[extropy-chat] Elvis Sightings

Ben Goertzel ben at goertzel.org
Tue Jan 30 04:02:36 UTC 2007

I agree with Damien.

I have just read Baudette's book and followed up some of the  
references, and I am 90% confident there is a real phenomenon  
underlying the claims of "cold fusion".   I don't presume to know  
what the explanation underlying the phenomenon is, but the pattern of  
data does not look like bullshit, let along mega-bullshit...

I find it amusing that so much attention and $$ is going into things  
like string theory (which tries to unify quantum theory and  
gravitation), which are fascinating but quite far-removed from  
empirical reality, when there are empirical puzzles like cold fusion  
about, which have nontrivial probability of necessitating drastic  
revisions in the theories that string theory and its ilk are trying  
to unify...

-- Ben

On Jan 29, 2007, at 6:36 PM, Damien Broderick wrote:

> At 05:53 PM 1/29/2007 -0500, Gary Miller wrote:
>> It may be possible that impurities in the test materials or water  
>> are what
>> makes the experiment irreproducible.
>> One would expect the more professional the lab the purer the  
>> ingredients so
>> the tighter tolerances on the materials could be preventing the  
>> reaction
>> from taking place.
> Perhaps the most interesting aspect of this debacle is that Martin
> Fleischmann was one of the world's leading experts in precisely the
> relevant discipline, electrochemistry, with a renowned lab in the UK.
> He was not a truck driver working on his toy chemistry kit in his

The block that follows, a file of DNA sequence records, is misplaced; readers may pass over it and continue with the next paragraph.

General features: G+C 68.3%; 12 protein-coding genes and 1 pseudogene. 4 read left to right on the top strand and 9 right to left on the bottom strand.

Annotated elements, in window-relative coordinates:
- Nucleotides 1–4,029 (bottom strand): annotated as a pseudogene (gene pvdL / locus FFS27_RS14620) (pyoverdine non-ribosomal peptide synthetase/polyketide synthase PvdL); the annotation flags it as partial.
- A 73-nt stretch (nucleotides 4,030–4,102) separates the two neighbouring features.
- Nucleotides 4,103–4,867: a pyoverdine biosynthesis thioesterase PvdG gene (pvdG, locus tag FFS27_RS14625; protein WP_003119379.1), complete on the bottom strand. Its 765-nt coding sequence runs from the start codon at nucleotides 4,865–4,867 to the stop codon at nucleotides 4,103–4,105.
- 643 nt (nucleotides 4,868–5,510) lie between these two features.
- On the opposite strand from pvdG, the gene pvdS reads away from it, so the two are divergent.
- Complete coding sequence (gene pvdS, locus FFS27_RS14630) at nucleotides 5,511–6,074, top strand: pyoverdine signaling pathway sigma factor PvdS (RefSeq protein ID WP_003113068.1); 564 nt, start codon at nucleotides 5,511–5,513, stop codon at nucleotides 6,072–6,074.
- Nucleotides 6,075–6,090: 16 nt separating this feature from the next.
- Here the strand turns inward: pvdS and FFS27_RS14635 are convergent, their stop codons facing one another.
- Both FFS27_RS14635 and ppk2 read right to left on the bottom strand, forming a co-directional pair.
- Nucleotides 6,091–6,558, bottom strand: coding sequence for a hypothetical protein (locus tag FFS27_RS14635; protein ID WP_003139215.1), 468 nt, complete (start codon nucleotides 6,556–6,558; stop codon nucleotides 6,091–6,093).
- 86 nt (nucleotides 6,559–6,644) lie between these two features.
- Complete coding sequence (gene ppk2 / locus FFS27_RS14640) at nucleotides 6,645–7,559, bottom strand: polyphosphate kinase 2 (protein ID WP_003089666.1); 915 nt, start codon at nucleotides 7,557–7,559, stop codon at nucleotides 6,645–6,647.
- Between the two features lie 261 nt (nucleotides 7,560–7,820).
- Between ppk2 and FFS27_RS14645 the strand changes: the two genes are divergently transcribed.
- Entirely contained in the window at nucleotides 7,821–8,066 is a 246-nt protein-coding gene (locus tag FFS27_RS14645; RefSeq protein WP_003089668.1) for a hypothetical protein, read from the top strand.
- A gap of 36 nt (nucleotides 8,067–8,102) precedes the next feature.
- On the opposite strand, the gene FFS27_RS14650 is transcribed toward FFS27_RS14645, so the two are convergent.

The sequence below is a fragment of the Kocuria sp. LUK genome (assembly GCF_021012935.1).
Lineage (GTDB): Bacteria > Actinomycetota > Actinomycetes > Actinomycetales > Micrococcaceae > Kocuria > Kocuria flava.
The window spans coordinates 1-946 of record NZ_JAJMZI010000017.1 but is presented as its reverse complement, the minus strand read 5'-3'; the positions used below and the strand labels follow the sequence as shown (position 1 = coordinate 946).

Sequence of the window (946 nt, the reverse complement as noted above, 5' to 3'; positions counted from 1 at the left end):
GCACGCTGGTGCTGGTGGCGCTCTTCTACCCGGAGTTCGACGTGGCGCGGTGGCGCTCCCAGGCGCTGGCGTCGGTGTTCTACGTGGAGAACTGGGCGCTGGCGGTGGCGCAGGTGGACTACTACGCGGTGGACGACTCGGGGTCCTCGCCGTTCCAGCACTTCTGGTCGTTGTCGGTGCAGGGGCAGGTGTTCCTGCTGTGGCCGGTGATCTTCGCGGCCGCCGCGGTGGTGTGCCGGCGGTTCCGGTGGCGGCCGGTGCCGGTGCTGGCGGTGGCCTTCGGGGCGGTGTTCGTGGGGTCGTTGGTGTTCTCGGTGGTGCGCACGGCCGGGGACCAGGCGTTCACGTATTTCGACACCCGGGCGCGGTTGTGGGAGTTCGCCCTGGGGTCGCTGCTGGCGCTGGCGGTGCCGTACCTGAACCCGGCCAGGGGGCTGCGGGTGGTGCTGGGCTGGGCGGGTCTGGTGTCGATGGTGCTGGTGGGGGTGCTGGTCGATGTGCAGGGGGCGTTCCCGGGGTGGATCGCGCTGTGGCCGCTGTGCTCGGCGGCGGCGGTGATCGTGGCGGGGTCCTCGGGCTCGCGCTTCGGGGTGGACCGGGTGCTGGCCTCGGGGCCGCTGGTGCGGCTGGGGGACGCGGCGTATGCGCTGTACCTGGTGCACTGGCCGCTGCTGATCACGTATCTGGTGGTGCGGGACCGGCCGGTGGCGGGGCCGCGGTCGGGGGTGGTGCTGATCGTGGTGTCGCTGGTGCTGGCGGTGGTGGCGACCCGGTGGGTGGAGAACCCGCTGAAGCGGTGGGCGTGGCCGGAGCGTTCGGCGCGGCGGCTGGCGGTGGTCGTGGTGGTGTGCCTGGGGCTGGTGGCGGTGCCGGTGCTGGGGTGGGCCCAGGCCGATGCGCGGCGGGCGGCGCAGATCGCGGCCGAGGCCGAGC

> garage, he was an elected fellow of the Royal Society at the top of
> his profession. This does not mean he is right, obviously; plenty of
> notable specialists have made foolish errors, but been so bullheaded
> they stuck by them in the face of scathing critique. But it does mean
> he's not a homebrew nitwit.
> However, neither he nor Pons was a nuclear physicist and, since the
> only apparent source of their anomalous heat output was some unknown
> nuclear reaction, they made blunders in their attempts to track down
> this source, and the term "cold fusion" only made matters worse. Had
> the discovery been made in 1890, and they and everyone else had
> fashionably conjectured that the effect was caused by Pasteurian
> bacteria in the water, it might have been dubbed "cold buggery" and
> all the disease experts would have been mocking them instead. These
> peripheral mistakes help explain why the response of the nuclear
> physics community was so hostile, and absurdly quickly led to their
> pariah status. But the record also clearly shows that in the last
> nearly two decades, solid credentialed scientists have indeed
> replicated the early results (intermittently, and after long learning
> curves). It's not difficult to find their names.
> I, too, had assumed for years that this was all nonsense and
> credulous crap, until I read Beaudette's book and started tracking
> the history. I'm now quite sure that it's not MEGA-BULLSHIT, although
> it still might turn out to be mistaken.
> Damien Broderick
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